The objective of IAS No. 1 is to prescribe the basis for the presentation of general-purpose financial statements, to ensure comparability both with the company's financial statements of previous periods and with the financial statements of other entities. To achieve this objective, this Standard sets out overall requirements for the presentation of financial statements, guidelines for their structure, and minimum requirements for their content.
Components of Financial Statements
A complete set of financial statements comprises:
Fundamental Principles Underlying the Preparation of Financial Statements
A company whose financial statements comply with IFRS shall make an explicit and unreserved statement of such compliance in the notes. Financial statements shall not be described as complying with IFRS unless they comply with all the requirements of IFRS.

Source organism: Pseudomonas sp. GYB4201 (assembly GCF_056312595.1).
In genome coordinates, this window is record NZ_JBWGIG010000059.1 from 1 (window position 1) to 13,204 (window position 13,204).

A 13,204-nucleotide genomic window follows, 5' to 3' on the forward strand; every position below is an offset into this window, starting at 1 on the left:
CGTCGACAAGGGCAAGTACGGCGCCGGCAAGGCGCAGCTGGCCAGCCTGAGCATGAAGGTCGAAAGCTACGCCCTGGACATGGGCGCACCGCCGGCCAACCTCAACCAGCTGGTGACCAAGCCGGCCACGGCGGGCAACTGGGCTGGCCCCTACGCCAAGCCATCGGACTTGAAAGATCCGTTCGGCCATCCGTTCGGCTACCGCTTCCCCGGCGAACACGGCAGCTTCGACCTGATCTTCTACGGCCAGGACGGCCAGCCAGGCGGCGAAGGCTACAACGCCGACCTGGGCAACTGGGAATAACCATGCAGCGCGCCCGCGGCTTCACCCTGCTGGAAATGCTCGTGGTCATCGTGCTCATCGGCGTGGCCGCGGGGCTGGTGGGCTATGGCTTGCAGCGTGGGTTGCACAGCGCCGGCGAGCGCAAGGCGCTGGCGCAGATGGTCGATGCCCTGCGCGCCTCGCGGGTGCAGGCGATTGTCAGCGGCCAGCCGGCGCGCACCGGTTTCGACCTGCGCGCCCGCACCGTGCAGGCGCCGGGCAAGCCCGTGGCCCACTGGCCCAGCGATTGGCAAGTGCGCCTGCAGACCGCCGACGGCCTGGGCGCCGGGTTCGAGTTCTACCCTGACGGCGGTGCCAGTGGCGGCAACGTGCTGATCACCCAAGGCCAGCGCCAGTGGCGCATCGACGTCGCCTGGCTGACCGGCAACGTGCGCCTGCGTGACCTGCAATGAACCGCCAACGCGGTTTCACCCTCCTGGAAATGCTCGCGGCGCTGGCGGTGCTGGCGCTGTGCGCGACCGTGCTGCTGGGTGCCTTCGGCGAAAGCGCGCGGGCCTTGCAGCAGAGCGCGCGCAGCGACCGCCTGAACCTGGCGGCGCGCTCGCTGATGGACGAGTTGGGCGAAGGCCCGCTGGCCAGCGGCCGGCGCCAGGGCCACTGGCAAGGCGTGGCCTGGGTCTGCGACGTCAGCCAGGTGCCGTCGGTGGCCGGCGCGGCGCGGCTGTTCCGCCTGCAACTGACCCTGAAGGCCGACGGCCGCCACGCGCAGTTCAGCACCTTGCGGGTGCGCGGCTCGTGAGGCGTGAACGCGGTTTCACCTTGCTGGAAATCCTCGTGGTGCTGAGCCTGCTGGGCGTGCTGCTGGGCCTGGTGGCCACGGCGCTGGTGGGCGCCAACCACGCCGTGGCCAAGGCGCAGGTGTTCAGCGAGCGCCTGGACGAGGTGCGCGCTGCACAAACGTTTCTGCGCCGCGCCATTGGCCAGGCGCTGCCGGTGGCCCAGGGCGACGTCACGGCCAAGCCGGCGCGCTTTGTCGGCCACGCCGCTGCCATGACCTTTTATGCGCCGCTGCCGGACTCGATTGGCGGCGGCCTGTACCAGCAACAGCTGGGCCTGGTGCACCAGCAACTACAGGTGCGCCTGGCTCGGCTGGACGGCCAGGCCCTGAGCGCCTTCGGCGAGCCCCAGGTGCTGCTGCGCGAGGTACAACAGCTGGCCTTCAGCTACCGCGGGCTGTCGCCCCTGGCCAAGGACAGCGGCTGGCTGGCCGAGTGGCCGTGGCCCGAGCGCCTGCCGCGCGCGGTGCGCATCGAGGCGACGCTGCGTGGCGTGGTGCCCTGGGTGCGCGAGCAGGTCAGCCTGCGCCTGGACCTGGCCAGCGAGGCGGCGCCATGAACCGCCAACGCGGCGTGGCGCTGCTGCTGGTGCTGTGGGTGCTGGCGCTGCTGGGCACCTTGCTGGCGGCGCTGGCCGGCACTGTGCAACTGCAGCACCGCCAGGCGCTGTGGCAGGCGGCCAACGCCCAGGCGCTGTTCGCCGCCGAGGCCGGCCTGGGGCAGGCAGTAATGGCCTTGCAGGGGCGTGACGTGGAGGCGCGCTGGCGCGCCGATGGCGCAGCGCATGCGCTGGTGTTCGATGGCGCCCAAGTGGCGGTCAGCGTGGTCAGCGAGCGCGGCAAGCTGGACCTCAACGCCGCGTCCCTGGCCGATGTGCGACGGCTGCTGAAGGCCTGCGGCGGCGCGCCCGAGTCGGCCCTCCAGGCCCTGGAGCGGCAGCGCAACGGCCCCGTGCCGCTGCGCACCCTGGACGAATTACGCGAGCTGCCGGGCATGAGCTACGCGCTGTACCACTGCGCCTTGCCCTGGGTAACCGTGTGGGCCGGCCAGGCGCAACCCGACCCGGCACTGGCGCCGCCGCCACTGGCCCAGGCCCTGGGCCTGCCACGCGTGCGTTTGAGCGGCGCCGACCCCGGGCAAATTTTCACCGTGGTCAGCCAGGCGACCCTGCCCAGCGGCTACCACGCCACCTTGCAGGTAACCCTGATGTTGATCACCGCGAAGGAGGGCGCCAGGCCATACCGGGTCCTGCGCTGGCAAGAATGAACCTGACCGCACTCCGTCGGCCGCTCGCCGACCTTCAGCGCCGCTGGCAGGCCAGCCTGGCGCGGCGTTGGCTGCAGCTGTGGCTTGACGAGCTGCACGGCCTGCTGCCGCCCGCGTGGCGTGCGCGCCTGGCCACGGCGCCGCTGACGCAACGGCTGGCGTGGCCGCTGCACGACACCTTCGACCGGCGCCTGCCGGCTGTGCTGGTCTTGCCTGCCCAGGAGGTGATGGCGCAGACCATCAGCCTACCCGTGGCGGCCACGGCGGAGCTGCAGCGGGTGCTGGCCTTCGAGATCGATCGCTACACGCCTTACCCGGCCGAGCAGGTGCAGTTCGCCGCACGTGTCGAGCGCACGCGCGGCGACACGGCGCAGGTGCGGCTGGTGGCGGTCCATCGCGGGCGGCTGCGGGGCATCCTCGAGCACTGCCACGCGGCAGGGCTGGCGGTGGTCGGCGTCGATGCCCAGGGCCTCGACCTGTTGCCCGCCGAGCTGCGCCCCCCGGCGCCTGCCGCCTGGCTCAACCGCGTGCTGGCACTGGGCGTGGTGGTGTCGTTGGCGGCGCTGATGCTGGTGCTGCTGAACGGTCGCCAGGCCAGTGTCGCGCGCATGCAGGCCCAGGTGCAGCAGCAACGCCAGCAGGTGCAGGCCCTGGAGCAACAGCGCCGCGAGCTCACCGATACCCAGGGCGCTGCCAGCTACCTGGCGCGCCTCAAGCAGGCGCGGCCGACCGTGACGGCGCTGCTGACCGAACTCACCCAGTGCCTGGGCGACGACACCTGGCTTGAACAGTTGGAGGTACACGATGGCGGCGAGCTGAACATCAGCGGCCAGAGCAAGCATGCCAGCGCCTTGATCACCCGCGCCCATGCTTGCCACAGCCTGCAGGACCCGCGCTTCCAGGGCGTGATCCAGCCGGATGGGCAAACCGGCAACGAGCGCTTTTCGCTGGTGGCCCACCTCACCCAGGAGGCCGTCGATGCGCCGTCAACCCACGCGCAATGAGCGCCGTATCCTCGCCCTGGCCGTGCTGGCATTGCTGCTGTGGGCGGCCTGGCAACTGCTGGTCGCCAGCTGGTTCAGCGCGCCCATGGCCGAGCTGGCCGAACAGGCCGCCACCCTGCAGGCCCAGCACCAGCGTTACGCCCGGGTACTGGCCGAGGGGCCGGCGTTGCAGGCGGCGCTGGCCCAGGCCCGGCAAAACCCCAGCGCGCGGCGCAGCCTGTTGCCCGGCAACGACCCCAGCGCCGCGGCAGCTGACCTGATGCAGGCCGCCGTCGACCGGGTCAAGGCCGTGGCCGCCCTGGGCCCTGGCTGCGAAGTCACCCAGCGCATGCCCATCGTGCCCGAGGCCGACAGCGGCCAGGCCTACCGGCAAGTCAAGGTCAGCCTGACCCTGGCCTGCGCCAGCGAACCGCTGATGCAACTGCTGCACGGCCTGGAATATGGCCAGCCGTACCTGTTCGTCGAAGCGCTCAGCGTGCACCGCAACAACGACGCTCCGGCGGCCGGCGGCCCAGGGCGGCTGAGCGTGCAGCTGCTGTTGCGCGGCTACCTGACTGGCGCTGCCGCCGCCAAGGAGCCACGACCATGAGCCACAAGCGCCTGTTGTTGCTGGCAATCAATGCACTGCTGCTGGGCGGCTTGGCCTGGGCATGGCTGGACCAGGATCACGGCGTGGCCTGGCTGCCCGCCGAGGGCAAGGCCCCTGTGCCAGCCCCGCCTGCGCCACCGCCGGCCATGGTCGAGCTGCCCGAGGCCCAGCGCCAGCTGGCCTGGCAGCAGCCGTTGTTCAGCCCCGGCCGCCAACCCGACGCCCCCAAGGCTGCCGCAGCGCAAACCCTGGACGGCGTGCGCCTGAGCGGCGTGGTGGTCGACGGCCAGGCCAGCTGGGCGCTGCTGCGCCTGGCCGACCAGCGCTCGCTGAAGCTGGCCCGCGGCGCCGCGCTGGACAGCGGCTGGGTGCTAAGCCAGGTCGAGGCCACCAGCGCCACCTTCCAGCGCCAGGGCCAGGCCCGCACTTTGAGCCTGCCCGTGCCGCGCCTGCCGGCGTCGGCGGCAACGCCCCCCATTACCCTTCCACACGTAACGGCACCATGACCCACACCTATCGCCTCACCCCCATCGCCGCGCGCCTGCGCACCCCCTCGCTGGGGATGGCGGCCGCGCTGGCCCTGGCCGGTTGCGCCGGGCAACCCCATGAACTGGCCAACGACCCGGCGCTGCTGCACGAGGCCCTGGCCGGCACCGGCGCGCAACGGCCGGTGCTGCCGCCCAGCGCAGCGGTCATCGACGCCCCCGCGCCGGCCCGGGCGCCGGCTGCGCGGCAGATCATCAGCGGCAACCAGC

|fenix: "Only if a presentation based on liquidity provides information that is reliable and more relevant may the current/non-current split be omitted" - I do not fully understand this - isn't the current/non-current presentation the liquidity presentation? May be smth else was meant by this phrase?|
|mdlofmn: My understanding is that unless another more efficient/reliable/consistant method is available you may not omit the Non current/current categories.|
|ascruggs92: Think of it this way - Assets are organized on a balance sheet in order of liquidity. However, that distinction is only needed so users can accurately judge the company's financial position. If a company actually had to be liquidated for any reason, it doesn't matter how liquid the assets are, they are all being sold, and which point there will be no company|
|Usus95: @fenix @mdlofmn is saying it correctly-the CA non-CA way is the best way to do it, but if there was another way that the company finds better in presenting liquidity (which I dont think really exists), then they should go for that. @ascruggs92-keep in mind the FI statements should always use the going concern principle, irrespective of liquidation|